About the Project
Modelling the aerodynamic performance of race car geometries forms a large part of the computational workload of Formula 1 teams. The aim of a Formula 1 is to design a car with the best possible aerodynamic performance, and computational modelling of the car geometry is a key aspect here. The car geometry is represented as a complex mesh with many millions of cells - generating this mesh, and partitioning it to be ready for use by the parallel computational fluid dynamics (CFD) solver, is a difficult, and often poorly performing, aspect of the overall workload.
This project will investigate how to improve the overall performance of the “meshing” components of the computational toolchain. The primary focus is on improving the time to solution and the scalability – ultimately, the aim is for the meshing components of the workload to complete in as short a time as possible. Areas for investigation might include offloading work to accelerators, bespoke vectorisation, optimising data layouts and memory footprints, and improving parallel efficiency through better load balancing. AI and Machine Learning techniques could form part of the solution.
A secondary aspect of the project is performance portability. The aim is to support a wide range of hardware architectures whilst maintaining good performance. Achieving performance portability means that applications can cope with hardware changes that are introduced over time. Starting from a baseline of portable performance, applications can be fine tuned to deliver optimal performance for a given hardware architecture.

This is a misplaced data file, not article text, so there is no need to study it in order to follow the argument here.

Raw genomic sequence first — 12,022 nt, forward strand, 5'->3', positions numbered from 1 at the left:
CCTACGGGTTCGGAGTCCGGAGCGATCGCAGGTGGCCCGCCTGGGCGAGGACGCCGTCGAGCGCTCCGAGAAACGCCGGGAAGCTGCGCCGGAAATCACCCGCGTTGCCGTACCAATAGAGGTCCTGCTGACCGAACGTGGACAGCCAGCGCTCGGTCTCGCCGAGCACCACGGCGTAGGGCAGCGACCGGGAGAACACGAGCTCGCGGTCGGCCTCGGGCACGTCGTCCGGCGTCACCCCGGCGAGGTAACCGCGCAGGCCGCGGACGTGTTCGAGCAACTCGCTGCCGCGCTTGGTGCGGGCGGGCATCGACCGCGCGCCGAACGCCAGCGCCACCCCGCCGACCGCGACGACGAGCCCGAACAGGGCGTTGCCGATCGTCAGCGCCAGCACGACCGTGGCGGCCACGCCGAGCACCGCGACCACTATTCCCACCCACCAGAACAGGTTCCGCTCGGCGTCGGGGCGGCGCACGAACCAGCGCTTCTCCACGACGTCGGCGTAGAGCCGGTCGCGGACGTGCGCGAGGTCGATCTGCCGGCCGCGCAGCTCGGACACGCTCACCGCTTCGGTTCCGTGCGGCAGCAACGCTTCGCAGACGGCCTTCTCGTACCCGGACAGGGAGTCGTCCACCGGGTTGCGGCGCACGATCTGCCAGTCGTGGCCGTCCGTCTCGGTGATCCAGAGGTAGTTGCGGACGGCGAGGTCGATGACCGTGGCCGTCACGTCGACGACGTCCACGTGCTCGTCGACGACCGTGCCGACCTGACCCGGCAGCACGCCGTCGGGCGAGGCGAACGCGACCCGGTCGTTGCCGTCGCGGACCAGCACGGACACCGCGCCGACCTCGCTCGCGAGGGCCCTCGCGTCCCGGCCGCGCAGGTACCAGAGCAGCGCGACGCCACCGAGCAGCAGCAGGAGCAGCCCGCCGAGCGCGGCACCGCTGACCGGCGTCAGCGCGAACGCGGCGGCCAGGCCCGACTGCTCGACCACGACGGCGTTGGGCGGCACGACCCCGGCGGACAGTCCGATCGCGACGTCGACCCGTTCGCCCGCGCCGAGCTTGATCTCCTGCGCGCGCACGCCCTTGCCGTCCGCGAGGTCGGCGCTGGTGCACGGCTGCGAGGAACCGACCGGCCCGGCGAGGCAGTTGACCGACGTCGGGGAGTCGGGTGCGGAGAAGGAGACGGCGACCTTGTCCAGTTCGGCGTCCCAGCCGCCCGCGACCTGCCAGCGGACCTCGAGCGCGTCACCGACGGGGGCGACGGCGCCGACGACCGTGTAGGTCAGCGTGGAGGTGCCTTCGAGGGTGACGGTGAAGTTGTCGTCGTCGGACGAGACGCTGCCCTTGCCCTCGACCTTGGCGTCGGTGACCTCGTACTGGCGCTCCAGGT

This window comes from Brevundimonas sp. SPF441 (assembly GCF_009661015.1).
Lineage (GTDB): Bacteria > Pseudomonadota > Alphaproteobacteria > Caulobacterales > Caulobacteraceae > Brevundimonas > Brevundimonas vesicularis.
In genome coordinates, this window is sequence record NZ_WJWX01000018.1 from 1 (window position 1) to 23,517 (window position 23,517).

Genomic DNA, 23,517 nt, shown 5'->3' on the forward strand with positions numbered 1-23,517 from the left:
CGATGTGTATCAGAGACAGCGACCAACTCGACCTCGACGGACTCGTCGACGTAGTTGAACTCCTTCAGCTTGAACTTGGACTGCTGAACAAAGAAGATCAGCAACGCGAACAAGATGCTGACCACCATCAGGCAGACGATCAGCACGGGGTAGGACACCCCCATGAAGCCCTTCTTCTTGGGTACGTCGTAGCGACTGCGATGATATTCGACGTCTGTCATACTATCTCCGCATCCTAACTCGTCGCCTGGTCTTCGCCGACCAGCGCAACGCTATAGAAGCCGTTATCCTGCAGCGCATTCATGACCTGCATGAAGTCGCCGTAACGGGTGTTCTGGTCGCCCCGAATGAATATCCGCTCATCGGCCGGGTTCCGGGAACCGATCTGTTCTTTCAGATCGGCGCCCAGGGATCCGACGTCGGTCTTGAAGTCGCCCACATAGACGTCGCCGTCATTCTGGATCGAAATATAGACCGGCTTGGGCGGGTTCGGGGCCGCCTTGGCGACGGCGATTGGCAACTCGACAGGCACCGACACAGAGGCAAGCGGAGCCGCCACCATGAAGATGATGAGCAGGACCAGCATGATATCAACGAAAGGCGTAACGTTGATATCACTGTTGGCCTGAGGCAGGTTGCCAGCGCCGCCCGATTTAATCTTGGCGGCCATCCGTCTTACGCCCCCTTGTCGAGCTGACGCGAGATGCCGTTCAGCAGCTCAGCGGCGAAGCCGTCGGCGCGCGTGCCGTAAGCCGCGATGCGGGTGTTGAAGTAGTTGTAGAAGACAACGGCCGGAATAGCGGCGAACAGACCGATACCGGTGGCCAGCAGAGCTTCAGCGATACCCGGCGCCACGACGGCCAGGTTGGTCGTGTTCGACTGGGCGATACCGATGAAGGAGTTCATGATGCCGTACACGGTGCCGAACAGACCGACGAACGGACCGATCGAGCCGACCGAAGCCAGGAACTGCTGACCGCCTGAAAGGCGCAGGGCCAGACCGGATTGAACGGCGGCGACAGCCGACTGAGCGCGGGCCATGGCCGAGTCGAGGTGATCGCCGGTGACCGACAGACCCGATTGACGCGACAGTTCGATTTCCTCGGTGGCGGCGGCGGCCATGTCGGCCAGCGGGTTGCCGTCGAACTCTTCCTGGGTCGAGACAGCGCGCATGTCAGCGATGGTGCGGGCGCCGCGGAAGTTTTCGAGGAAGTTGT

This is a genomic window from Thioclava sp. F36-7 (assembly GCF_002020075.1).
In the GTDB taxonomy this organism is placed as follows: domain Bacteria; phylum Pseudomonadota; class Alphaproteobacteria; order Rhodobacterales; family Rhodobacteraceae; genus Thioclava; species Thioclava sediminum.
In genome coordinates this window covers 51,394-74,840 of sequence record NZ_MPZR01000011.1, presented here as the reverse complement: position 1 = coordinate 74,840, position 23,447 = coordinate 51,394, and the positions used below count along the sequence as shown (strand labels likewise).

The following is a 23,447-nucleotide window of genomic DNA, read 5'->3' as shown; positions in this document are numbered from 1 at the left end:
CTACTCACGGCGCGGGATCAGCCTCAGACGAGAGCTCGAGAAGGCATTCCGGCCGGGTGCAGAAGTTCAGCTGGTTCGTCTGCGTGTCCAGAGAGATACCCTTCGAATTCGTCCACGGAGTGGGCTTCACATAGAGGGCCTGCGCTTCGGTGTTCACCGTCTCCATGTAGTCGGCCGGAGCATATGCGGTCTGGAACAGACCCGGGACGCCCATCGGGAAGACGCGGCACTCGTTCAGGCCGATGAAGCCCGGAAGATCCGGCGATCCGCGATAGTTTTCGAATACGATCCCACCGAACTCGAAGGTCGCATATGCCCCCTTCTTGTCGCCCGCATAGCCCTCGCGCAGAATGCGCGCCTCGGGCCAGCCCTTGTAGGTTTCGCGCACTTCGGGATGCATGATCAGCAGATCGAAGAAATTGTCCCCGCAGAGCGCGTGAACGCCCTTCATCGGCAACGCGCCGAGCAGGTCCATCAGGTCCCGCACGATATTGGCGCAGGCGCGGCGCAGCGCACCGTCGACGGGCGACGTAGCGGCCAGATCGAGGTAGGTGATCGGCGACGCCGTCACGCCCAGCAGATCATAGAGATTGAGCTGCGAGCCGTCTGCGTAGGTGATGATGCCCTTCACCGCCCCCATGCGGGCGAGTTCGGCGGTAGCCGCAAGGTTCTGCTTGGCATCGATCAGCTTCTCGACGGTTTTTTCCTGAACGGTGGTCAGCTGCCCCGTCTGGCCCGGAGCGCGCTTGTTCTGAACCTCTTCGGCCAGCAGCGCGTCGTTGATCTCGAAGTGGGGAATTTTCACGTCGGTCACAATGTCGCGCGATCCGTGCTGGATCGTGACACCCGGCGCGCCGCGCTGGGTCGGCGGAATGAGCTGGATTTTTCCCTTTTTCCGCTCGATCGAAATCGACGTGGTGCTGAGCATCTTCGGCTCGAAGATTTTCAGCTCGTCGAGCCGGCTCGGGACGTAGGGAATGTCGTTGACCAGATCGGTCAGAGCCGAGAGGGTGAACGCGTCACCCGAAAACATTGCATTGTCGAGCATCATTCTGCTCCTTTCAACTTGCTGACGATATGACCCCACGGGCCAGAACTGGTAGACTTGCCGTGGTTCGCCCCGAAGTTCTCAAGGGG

The student will be based at EPCC, the supercomputing centre at the University of Edinburgh. The project will be run in close collaboration with Renault Sport Racing. The student will have access to the wide range of HPC system architectures at EPCC.
This project is available with a start date between 11 January and 31 May 2021. Applications for a start date between 01 June and 31 July 2021 may also be considered. Please note your preferred start date in any correspondence and your application.
Minimum: A UK 2:1 honours degree in a relevant subject such as computer science and informatics, physics, mathematics, or engineering. You must be a competent programmer in at least one of C, C++, or Fortran. Standard University English language requirements. For more information see: https://www.ed.ac.uk/studying/postgraduate/degrees/index.php?r=site/view&edition=2021&id=855Edinburgh.
Student Recommended/Desirable Skills and Experience
The following skills are a bonus, but they are not essential for a student to be considered eligible:
· Understanding of HPC programming concepts;
· Experience of using HPC systems;
· Application benchmarking and optimisation;
· Interest in CFD and meshing applications.
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